So glad to hear from you again. I fully admit that back in the day many of your posts (and Tricia’s before you) seemed so extreme (in terms of single mindedness of debt reduction). But given more time, hearing about your subsequent experiences and seeing the experiences of the bloggers that have come after you, I am convinced that that single mindedness is fully justified for real progress.
    Best of luck on the mortgage pay down. I am going to end up missing my goal of 10-year payoff, but hope to do it by 11!

  • Reply Kerry |

    Pay off the mortgage, don’t pay off the mortgage,whatever— but your relative is wrong because it’s two different types of debt whose interest is calculated differently.

  • Reply angie |

    I would have laughed. Made a fluffy wishy washy comment. Then later I would have joked about how dumb that comment was.

    Net worth and cash flow is what matters. Math is what matters. Not the total amount of debt you have. A well chosen house is an asset. Credit card debt is consumerism with typically nothing to show for it.

  • Reply Janie B. |

    I agree with your relative.

    If you still have a mortgage, you are **FAR** from “debt free!”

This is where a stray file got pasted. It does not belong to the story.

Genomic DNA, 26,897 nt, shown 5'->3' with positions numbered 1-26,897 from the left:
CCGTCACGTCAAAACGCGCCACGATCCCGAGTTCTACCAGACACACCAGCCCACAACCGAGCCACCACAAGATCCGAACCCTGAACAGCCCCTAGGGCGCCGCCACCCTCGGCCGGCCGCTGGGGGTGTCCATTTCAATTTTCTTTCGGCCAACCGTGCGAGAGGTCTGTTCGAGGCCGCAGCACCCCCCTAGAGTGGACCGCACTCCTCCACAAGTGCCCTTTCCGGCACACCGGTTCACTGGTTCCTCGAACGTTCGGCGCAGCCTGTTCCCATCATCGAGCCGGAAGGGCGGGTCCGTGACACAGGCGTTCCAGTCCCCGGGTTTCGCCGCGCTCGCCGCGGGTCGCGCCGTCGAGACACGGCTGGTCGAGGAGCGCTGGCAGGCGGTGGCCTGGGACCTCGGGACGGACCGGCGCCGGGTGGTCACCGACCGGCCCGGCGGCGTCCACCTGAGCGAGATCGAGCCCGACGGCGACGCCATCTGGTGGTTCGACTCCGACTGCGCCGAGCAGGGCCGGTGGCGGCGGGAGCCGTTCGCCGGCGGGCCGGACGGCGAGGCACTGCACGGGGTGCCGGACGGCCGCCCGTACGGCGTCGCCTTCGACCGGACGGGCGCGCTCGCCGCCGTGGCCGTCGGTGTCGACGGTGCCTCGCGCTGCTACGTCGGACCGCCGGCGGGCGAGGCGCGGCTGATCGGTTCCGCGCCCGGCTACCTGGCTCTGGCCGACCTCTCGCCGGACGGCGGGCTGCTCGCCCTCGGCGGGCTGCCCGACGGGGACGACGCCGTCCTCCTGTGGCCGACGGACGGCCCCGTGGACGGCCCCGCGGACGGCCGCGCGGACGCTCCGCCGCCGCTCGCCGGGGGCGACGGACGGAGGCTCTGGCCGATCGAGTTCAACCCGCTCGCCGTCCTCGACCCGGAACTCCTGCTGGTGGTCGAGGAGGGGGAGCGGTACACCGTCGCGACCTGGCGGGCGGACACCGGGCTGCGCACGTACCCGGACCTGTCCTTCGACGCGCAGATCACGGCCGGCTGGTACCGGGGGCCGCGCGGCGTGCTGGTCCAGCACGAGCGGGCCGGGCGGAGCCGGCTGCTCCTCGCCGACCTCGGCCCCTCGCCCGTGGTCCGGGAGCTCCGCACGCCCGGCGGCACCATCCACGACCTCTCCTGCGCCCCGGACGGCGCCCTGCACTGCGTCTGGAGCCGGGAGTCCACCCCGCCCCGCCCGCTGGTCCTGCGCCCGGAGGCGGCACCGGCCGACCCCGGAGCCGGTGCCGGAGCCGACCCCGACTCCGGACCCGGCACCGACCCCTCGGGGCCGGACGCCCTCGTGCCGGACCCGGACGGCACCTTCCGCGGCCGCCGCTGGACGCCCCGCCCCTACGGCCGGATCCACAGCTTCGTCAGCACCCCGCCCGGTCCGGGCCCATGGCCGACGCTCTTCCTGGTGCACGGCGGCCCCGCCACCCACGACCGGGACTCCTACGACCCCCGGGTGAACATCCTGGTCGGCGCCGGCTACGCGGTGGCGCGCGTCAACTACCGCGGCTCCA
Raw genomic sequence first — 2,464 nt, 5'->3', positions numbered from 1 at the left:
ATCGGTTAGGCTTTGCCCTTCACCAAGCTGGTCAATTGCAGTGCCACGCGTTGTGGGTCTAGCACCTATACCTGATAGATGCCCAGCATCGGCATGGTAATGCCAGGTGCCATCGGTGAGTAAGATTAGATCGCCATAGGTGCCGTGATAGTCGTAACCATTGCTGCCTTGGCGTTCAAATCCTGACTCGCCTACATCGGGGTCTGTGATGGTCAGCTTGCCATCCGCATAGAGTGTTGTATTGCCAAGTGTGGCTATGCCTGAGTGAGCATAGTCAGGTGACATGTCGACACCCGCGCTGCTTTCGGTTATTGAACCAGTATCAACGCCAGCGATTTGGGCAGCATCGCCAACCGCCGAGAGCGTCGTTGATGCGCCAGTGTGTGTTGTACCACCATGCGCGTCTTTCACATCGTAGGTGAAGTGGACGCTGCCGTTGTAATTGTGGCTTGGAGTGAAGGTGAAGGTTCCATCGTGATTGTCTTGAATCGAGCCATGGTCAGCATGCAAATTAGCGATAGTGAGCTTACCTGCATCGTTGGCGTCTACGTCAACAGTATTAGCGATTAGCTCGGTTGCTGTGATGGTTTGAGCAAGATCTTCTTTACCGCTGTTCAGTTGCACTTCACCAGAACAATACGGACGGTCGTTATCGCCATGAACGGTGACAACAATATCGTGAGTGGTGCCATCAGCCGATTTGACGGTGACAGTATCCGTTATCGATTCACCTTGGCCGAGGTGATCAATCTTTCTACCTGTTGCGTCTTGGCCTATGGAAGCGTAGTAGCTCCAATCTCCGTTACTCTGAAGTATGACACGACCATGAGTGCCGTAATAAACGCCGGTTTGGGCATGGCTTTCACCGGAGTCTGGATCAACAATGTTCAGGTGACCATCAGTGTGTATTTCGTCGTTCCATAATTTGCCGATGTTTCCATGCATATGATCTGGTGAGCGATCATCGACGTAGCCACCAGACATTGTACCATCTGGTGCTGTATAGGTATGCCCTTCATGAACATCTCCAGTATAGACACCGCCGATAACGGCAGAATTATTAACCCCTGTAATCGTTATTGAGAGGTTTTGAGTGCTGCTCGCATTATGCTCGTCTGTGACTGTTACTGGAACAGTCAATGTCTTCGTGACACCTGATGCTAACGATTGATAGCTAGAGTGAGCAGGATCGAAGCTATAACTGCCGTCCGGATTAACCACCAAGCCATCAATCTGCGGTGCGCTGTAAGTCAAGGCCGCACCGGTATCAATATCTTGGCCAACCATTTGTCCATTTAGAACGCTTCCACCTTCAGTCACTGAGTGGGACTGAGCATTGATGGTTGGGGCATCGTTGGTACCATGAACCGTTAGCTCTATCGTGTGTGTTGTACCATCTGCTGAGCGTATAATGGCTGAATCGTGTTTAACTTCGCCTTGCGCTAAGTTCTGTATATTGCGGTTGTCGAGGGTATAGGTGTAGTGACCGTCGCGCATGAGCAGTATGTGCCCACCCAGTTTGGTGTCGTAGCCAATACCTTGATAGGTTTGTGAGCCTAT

(That applies to everyone else in the world, too, as far as I am concerned.)

  • Reply Susan |

    I think your relative is crazy. While your mortgage is indeed debt, almost all financial experts would agree that it is “good debt” (as long as it is not too large a percentage of your income, within financial guidelines, etc). I think you would do better long term to put extra money towards college funds, retirement accounts, etc. Put the money in an emergency fund, so you can write off your mortgage debt and also grow your savings, etc. I have a mortgage by choice and car debt by choice (both are lower interest rate than returns we are getting with our money in the market).This is one of those things where you need to think of LONG term financial planning and wealth building (not quarterly or yearly). If you can pay down the mortgage in 10 years, what will that money look like if you put it in retirement accounts (or 529 accounts) and have it for retirement/college? Mortgage debt is not the same as credit card debt.

  • Reply Sarah |

    Who cares what the relative says (though, I’d much rather have a larger mortgage than credit card debt. At least with a mortgage, you are building up equity). You have to have a place to live. You either have no mortgage, a mortgage or rent. Of course, I would rather have no mortgage but I’d rather have a mortgage than rent. I think it is the size of the mortgage that matters and here in California, that is more than other states (but again, a mortgage that you can afford is much better than paying rent).